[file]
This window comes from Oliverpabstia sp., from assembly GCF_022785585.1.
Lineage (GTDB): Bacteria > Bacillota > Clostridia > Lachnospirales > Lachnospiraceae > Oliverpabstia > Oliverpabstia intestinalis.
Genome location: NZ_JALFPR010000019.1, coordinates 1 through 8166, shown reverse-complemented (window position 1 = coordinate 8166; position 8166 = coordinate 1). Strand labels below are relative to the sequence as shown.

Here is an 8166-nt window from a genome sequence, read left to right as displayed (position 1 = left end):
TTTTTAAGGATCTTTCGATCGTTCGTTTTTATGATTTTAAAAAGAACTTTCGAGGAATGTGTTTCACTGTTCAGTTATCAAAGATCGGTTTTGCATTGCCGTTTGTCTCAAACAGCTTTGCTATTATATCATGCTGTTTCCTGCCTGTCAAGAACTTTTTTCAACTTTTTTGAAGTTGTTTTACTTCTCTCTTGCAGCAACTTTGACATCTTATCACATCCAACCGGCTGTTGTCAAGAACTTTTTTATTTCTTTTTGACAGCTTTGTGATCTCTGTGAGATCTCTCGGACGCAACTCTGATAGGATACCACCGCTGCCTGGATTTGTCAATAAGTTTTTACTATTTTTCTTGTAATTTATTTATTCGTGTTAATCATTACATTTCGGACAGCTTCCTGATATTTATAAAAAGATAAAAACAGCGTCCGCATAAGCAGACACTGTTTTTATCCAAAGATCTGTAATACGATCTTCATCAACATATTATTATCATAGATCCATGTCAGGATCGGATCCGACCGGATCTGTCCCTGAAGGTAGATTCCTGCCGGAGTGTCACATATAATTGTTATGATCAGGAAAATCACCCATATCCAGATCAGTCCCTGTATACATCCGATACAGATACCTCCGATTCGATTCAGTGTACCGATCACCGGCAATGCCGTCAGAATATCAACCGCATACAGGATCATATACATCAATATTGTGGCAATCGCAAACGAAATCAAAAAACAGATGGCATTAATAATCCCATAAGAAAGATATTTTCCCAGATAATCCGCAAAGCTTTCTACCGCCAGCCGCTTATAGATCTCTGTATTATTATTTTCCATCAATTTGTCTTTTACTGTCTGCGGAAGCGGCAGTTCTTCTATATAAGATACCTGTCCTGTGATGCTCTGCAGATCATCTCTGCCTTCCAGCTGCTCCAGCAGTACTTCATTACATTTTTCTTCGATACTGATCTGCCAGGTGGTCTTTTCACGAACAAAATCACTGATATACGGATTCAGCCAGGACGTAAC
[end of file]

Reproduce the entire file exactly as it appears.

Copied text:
This window comes from Oliverpabstia sp., from assembly GCF_022785585.1.
Lineage (GTDB): Bacteria > Bacillota > Clostridia > Lachnospirales > Lachnospiraceae > Oliverpabstia > Oliverpabstia intestinalis.
Genome location: NZ_JALFPR010000019.1, coordinates 1 through 8166, shown reverse-complemented (window position 1 = coordinate 8166; position 8166 = coordinate 1). Strand labels below are relative to the sequence as shown.

Here is an 8166-nt window from a genome sequence, read left to right as displayed (position 1 = left end):
TTTTTAAGGATCTTTCGATCGTTCGTTTTTATGATTTTAAAAAGAACTTTCGAGGAATGTGTTTCACTGTTCAGTTATCAAAGATCGGTTTTGCATTGCCGTTTGTCTCAAACAGCTTTGCTATTATATCATGCTGTTTCCTGCCTGTCAAGAACTTTTTTCAACTTTTTTGAAGTTGTTTTACTTCTCTCTTGCAGCAACTTTGACATCTTATCACATCCAACCGGCTGTTGTCAAGAACTTTTTTATTTCTTTTTGACAGCTTTGTGATCTCTGTGAGATCTCTCGGACGCAACTCTGATAGGATACCACCGCTGCCTGGATTTGTCAATAAGTTTTTACTATTTTTCTTGTAATTTATTTATTCGTGTTAATCATTACATTTCGGACAGCTTCCTGATATTTATAAAAAGATAAAAACAGCGTCCGCATAAGCAGACACTGTTTTTATCCAAAGATCTGTAATACGATCTTCATCAACATATTATTATCATAGATCCATGTCAGGATCGGATCCGACCGGATCTGTCCCTGAAGGTAGATTCCTGCCGGAGTGTCACATATAATTGTTATGATCAGGAAAATCACCCATATCCAGATCAGTCCCTGTATACATCCGATACAGATACCTCCGATTCGATTCAGTGTACCGATCACCGGCAATGCCGTCAGAATATCAACCGCATACAGGATCATATACATCAATATTGTGGCAATCGCAAACGAAATCAAAAAACAGATGGCATTAATAATCCCATAAGAAAGATATTTTCCCAGATAATCCGCAAAGCTTTCTACCGCCAGCCGCTTATAGATCTCTGTATTATTATTTTCCATCAATTTGTCTTTTACTGTCTGCGGAAGCGGCAGTTCTTCTATATAAGATACCTGTCCTGTGATGCTCTGCAGATCATCTCTGCCTTCCAGCTGCTCCAGCAGTACTTCATTACATTTTTCTTCGATACTGATCTGCCAGGTGGTCTTTTCACGAACAAAATCACTGATATACGGATTCAGCCAGGACGTAAC